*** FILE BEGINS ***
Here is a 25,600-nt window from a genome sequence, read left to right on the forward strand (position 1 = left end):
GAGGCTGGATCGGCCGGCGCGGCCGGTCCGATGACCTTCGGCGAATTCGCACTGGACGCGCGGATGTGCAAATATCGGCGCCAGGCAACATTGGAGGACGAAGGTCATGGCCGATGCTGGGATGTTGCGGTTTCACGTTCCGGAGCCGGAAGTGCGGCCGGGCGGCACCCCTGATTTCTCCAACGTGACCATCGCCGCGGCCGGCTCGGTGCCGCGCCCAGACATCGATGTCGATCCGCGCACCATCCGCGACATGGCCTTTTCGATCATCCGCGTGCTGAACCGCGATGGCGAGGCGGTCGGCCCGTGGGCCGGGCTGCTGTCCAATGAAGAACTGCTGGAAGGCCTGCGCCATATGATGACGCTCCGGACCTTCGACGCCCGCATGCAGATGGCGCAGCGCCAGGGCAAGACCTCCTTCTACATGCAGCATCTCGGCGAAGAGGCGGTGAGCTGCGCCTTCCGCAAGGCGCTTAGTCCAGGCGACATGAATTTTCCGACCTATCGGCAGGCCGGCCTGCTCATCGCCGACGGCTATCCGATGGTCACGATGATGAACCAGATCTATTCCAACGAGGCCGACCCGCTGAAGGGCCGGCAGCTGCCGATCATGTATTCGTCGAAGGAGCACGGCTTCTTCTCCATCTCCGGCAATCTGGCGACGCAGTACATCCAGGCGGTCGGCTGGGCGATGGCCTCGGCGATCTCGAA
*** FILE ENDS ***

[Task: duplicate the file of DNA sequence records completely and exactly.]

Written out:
Here is a 25,600-nt window from a genome sequence, read left to right on the forward strand (position 1 = left end):
GAGGCTGGATCGGCCGGCGCGGCCGGTCCGATGACCTTCGGCGAATTCGCACTGGACGCGCGGATGTGCAAATATCGGCGCCAGGCAACATTGGAGGACGAAGGTCATGGCCGATGCTGGGATGTTGCGGTTTCACGTTCCGGAGCCGGAAGTGCGGCCGGGCGGCACCCCTGATTTCTCCAACGTGACCATCGCCGCGGCCGGCTCGGTGCCGCGCCCAGACATCGATGTCGATCCGCGCACCATCCGCGACATGGCCTTTTCGATCATCCGCGTGCTGAACCGCGATGGCGAGGCGGTCGGCCCGTGGGCCGGGCTGCTGTCCAATGAAGAACTGCTGGAAGGCCTGCGCCATATGATGACGCTCCGGACCTTCGACGCCCGCATGCAGATGGCGCAGCGCCAGGGCAAGACCTCCTTCTACATGCAGCATCTCGGCGAAGAGGCGGTGAGCTGCGCCTTCCGCAAGGCGCTTAGTCCAGGCGACATGAATTTTCCGACCTATCGGCAGGCCGGCCTGCTCATCGCCGACGGCTATCCGATGGTCACGATGATGAACCAGATCTATTCCAACGAGGCCGACCCGCTGAAGGGCCGGCAGCTGCCGATCATGTATTCGTCGAAGGAGCACGGCTTCTTCTCCATCTCCGGCAATCTGGCGACGCAGTACATCCAGGCGGTCGGCTGGGCGATGGCCTCGGCGATCTCGAA